A Glimpse at Bernard Maybeck Architectural Works
Just imagine looking at a full scale drawing? Well that was just one of Maybeck’s ways of studying his design. His works are blend of possibility and actuality and the reason why the blending of unrelated styles became a success in his works (Matthews, 2008). His love on experimenting designs is very much seen in his Buena Vista Way studio because it looks like a laboratory and at the same time a house.
This visionary Architect and described as the Gothic man of the 20th Century believes that every architectural problem requires an original solution. He addresses the housing crisis during the World War 1 by making generic floor plans called small houses or the workers houses. Most of his house design works infused the garden with the house structure. He never uses one type of specifications for the finishes but leave it to his Clients to make the decision.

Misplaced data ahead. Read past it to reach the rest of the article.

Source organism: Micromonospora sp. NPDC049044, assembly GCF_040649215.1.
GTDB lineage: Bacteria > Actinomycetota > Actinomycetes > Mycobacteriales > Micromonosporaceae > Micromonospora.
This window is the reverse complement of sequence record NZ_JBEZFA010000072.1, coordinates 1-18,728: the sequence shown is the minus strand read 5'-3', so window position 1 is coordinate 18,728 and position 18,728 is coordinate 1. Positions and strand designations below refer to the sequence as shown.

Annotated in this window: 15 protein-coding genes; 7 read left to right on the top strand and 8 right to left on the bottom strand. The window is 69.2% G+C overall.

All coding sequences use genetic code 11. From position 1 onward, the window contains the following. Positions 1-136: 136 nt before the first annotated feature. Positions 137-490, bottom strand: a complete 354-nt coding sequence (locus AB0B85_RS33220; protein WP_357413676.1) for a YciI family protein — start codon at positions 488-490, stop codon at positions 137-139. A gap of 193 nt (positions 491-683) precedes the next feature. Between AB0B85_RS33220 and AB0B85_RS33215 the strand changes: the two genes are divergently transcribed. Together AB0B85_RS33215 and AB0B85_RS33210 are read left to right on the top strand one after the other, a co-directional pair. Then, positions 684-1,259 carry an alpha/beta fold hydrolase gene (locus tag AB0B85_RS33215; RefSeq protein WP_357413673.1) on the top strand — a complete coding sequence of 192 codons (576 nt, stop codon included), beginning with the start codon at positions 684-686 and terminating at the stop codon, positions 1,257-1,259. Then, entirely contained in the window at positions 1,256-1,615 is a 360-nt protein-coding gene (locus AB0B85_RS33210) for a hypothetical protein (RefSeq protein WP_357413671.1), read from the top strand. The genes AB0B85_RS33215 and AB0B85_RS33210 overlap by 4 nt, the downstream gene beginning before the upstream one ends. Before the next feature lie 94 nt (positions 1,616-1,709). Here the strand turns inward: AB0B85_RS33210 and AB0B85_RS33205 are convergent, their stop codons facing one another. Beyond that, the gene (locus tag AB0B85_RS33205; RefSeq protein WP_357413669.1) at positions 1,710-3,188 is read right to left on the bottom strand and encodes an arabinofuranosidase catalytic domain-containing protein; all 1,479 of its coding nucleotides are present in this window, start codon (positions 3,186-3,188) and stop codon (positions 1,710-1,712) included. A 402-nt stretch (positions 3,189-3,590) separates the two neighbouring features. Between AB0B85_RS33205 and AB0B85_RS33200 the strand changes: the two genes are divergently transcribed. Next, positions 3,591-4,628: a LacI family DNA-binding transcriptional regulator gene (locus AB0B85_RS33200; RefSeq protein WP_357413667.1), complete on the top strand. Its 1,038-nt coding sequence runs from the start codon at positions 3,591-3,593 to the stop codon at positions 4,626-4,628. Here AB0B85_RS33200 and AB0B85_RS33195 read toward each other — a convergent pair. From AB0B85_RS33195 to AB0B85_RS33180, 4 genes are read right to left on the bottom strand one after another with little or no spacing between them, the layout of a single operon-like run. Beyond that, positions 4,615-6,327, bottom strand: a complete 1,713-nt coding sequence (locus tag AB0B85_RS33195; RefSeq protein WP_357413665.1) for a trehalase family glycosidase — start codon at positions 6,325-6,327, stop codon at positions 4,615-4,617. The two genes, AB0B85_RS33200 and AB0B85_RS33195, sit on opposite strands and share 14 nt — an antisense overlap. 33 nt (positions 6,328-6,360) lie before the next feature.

However, most of his works are made up of wood and timber (see photo of a community hall on page 3) for which reason why some of his drawings did not came into reality because of the scarcity of lumber and failure on the part of the timber supplier. Design Studio Small House The gauge of success for a famous work is its revival when Bill Buchanan an architect whom he mentored enlivens his heritage in Oregon by adopting Maybeck standards for the design of 1000 dwellings on a steep hill on a 630 Acre land parcel near Harbor Hill.
Bill Buchanan believes that his mentor ideas are still in proportion of meeting the requirements for affordable housing. Maybeck’s flexibility 80 years ago can now be answered by the existing technology when at the time of his mentor’s life is quite difficult to undertake for example, the inclusion of garden on rooftops which makes a plant difficult to tend and the bedroom oriented towards the sky when ninety years ago is inconvenient due to the lack of technology with regards to thermal protection for buildings.
Keith Pepper Brooklyn city council member also believes in the potential of the revival of the famous Californian Architect by persuading that good designs are an economic potential (Week, 2000). Recently the Oregon’s Department of Transportation rerouted part of Highway 101 which will allow part of downtown to return to Maybeck’s original plan and provision of funding for the reconstruction of the design.